A clinical dose of angiotensin-converting enzyme (ACE) inhibitor and heterozygous ACE deletion exacerbate Alzheimer's disease pathology in mice

  1. Kun Zou?,**3
  1. From the ?Department of Neuroscience, School of Pharmacy, Iwate Medical University, Yahaba 028-3694, Japan,
  2. the §Liaoning Provincial Key Laboratory of Behavior and Cognitive Neuroscience, Shenyang Medical College, Shenyang 110034, China,
  3. the ?Faculty of Health and Medical Sciences, Aichi Shukutoku University, Nagakute 480-1146, Japan,
  4. the Graduate School of Nutritional Sciences, Nagoya University of Arts and Sciences, Nisshin 470-0196, Japan, and
  5. the **Department of Biochemistry, Graduate School of Medical Sciences, Nagoya City University, Nagoya 467-8601, Japan
  1. ?1 To whom correspondence may be addressed. E-mail: michi{at}med.nagoya-cu.ac.jp.
  2. ?2 To whom correspondence may be addressed. E-mail: hkomano{at}iwate-med.ac.jp.
  3. ?3 To whom correspondence may be addressed. E-mail: kunzou{at}med.nagoya-cu.ac.jp.
  1. Edited by Paul E. Fraser


Inhibition of angiotensin-converting enzyme (ACE) is a strategy used worldwide for managing hypertension. In addition to converting angiotensin I to angiotensin II, ACE also converts neurotoxic β-amyloid protein 42 (Aβ42) to Aβ40. Because of its neurotoxicity, Aβ42 is believed to play a causative role in the development of Alzheimer's disease (AD), whereas Aβ40 has neuroprotective effects against Aβ42 aggregation and also against metal-induced oxidative damage. Whether ACE inhibition enhances Aβ42 aggregation or impairs human cognitive ability are very important issues for preventing AD onset and for optimal hypertension management. In an 8-year longitudinal study, we found here that the mean intelligence quotient of male, but not female, hypertensive patients taking ACE inhibitors declined more rapidly than that of others taking no ACE inhibitors. Moreover, the sera of all AD patients exhibited a decrease in Aβ42-to-Aβ40–converting activity compared with sera from age-matched healthy individuals. Using human amyloid precursor protein transgenic mice, we found that a clinical dose of an ACE inhibitor was sufficient to increase brain amyloid deposition. We also generated human amyloid precursor protein/ACE+/? mice and found that a decrease in ACE levels promoted Aβ42 deposition and increased the number of apoptotic neurons. These results suggest that inhibition of ACE activity is a risk factor for impaired human cognition and for triggering AD onset.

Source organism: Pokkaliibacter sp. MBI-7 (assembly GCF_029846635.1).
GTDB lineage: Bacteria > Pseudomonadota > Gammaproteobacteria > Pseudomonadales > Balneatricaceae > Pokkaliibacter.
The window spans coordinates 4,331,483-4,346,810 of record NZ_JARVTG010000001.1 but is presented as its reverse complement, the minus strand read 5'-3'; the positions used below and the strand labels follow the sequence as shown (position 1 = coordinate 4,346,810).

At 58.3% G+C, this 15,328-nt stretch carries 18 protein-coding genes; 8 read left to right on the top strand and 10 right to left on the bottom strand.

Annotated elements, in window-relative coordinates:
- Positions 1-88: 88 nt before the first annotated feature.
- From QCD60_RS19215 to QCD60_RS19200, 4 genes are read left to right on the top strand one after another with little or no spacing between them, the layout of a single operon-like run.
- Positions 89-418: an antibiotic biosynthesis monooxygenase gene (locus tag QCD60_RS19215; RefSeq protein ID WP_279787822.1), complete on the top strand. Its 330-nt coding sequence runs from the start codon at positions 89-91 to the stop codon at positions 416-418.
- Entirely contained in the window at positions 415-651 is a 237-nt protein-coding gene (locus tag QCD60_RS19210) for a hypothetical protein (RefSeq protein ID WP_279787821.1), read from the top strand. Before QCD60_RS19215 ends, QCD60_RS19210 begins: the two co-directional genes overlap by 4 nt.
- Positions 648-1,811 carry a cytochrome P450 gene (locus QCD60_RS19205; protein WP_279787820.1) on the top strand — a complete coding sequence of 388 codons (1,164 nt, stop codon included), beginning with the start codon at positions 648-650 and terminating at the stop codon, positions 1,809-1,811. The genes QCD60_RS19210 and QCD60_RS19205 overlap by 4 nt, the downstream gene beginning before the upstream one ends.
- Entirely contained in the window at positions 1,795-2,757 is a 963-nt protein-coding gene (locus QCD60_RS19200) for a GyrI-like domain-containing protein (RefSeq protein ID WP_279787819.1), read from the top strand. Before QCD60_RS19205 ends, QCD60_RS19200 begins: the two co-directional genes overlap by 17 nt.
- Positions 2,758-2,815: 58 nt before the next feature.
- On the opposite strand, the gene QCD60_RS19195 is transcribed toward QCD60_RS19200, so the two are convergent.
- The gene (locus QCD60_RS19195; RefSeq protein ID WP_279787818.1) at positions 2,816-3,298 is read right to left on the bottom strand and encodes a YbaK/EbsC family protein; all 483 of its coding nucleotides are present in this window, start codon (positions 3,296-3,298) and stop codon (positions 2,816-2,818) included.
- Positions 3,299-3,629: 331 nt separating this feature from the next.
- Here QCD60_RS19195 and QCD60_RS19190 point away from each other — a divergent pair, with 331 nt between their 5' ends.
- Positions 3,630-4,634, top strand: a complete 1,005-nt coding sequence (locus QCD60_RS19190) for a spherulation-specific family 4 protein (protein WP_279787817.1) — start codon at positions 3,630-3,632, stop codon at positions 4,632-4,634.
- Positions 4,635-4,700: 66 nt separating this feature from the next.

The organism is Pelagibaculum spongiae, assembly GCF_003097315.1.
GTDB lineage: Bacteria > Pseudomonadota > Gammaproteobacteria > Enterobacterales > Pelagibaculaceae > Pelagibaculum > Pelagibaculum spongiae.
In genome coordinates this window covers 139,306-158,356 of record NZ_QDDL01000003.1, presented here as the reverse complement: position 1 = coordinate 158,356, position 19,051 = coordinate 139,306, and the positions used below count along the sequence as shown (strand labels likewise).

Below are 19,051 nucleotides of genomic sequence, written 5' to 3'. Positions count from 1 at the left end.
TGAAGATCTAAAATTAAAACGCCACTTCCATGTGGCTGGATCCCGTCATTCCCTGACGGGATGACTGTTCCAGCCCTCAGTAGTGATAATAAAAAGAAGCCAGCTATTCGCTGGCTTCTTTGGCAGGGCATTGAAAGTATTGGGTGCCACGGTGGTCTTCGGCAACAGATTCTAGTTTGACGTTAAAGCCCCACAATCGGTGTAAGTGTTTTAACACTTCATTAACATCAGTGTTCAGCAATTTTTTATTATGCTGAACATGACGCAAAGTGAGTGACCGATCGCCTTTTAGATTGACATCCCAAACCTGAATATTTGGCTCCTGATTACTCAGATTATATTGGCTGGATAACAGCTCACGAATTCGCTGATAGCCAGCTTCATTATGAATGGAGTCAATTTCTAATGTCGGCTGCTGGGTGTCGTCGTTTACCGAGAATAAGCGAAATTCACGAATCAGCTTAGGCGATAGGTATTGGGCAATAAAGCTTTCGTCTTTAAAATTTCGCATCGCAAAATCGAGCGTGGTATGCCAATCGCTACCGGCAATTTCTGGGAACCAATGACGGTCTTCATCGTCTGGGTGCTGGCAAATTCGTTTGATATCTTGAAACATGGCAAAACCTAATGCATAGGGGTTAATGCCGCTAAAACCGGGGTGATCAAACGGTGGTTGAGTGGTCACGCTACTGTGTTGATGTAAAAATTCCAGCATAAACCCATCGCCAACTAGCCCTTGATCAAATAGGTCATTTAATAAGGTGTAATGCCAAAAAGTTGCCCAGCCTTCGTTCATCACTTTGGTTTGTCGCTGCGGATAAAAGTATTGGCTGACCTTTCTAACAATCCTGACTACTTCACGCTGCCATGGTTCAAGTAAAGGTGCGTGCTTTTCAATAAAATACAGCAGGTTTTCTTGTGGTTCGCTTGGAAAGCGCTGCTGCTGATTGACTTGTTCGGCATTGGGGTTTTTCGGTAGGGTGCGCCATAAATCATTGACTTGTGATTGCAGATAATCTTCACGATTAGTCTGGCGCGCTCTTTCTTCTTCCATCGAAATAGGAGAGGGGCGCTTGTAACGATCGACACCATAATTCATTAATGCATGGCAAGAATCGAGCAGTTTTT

• This work was supported by grants from the Ministry of Education, Culture, Sports, Science and Technology of Japan; Grants-in-Aid for Young Scientists (B) 22700399 and 24700383; Grants-in-Aid for Scientific Research (C) 26430057 and 19K07846; Grant-in-Aid for Strategic Medical Science Research S1491001; and funds from the Daiko Foundation and the Hirose International Scholarship Foundation and from the Doctoral Startup Foundation of Liaoning Province 201601227, China. The authors declare that they have no conflicts of interest with the contents of this article.

  • Received October 25, 2018.
  • Revision received May 7, 2019.

Published under exclusive license by The American Society for Biochemistry and Molecular Biology, Inc.

Table of Contents

This Article

  1. The Journal of Biological Chemistry 294, 9760-9770.
  1. All Versions of this Article:
    1. RA118.006420v1
    2. 294/25/9760 (most recent)

Article Usage Stats

Submit your work to JBC.

You'll be in good company.